You need to have an iron stomach to invest in all but the largest drug companies. The binary nature of clinical trials can kill a drug company's stock literally overnight.

But the people designing clinical trials for companies have an equally hard task of figuring out when to roll the dice and when to take a conservative approach to drug development.

The choice of whether to compare a company's drug to the competition or to pit it against placebo is a difficult one. It's relatively easy to get positive data comparing the drug to placebo, which theoretically has no activity, but a head-to-head comparison provides much better marketing data. On the downside, the trial could give marketing ammunition to the competitor if your drug fails to win the head-to-head competition.

For some diseases, the decision to run head-to-head clinical trials is easy. The diabetes market, for instance, is so crowded that no company in their right mind would try to launch a new drug without testing it against what's already available. For instance, Amylin Pharmaceuticals and Eli Lilly's (NYSE: LLY) Bydureon is being tested in six clinical trials -- two against its predecessor, Byetta, and four others against competitors' drugs: Merck's (NYSE: MRK) Januvia, Takeda's Actos, sanofi-aventis' Lantus, and Novo Nordisk's Victoza.

Biogen Idec (Nasdaq: BIIB) and Elan (NYSE: ELN) took a more conservative approach with Tysabri, having compared it only to placebo in its pivotal phase 3 trial to get it on the market. But now the companies would like to see the drug used earlier in the progression of multiple sclerosis, so they've launched a clinical trial testing Tysabri against Teva Pharmaceutical's (Nasdaq: TEVA) Copaxone and Rebif from Pfizer (NYSE: PFE) and EMD Serono.

Taking the decision out of the companies' hands
For the most part, it's been up to companies whether head-to-head trials occur. Occasionally some government entity or nonprofit would pony up some cash to run a comparative trial, but they've been relatively infrequent.

That's about to change with new government funding of comparative trials. Last year's stimulus provided $1.1 billion for trials and the recently passed health-care reform bill sets aside at least $500 million per year for comparative trials. All that funding is going to put a lot of drugs in the crosshairs as they're compared against their peers.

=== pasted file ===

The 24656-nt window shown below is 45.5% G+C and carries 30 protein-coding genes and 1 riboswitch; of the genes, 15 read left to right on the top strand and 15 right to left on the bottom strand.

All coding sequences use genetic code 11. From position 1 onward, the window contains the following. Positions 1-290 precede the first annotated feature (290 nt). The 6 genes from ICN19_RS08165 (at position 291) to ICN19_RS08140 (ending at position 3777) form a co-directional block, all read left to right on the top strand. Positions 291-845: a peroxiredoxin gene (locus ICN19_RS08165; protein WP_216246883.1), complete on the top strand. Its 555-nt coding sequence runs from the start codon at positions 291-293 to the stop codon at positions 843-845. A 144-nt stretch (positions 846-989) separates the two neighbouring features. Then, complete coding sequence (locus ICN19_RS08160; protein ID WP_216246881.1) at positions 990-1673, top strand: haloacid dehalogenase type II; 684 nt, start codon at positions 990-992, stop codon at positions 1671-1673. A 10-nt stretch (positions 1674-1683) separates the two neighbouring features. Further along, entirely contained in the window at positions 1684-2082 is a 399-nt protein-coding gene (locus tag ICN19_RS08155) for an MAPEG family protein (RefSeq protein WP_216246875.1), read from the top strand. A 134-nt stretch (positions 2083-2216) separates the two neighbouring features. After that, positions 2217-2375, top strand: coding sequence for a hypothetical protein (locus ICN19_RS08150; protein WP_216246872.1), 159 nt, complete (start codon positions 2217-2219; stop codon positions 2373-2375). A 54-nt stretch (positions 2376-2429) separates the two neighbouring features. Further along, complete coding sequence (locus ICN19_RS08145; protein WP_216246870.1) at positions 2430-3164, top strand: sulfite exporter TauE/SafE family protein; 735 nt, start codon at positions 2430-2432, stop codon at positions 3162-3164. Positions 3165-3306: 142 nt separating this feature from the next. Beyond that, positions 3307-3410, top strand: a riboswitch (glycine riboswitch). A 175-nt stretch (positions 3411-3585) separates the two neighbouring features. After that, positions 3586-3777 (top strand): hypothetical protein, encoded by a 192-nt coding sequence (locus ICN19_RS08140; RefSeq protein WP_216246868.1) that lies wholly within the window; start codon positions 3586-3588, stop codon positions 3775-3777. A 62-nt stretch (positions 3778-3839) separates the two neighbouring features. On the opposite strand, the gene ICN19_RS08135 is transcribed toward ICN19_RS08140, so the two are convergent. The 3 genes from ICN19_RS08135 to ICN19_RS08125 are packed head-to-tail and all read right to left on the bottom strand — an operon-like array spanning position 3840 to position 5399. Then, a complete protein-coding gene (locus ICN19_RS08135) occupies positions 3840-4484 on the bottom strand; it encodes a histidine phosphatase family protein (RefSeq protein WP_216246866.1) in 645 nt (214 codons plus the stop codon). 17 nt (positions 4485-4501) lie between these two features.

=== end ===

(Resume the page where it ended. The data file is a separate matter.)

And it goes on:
As I see it, companies have two choices. They can either grin and bear it, or they can be proactive and start their own head-to-head clinical trials. The latter option has the advantage of giving companies the ability to design the trial to paint their drug in the best light. For instance, Tysabri's new trial requires patients to be on Copaxone or Rebif before entering the trial. Assuming the patients that switch to Tysabri do better than those that stay on Copaxone or Rebif, Biogen and Elan will have clinical trial data to go after the exact patient population they want to target: those already on other therapies.

In addition, when companies run their own trials, they know when the results will come out rather than being blindsided by third-party results. When third parties present clinical trial data at scientific meetings, companies have to scramble to issue press releases to counter the negative information without much warning. Earlier this month, Abbott Labs (NYSE: ABT) had to issue a "Yeah, but ..." press release after a trial sponsored by the National Heart, Lung and Blood Institute showed that TriCor didn't reduce heart issues.

Head-to-head trials, whether they're run by companies or by third parties, can be scary. But the way to make big money is by selling drugs that offer superior benefits, so investors should welcome the onslaught of upcoming comparative trial data. You'll need an iron stomach to wait for the results. But you already knew that.

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Fool contributor Brian Orelli, Ph.D., doesn't own shares of any company mentioned in this article. Pfizer is a recommendation of the Inside Value newsletter. The Fool has a disclosure policy.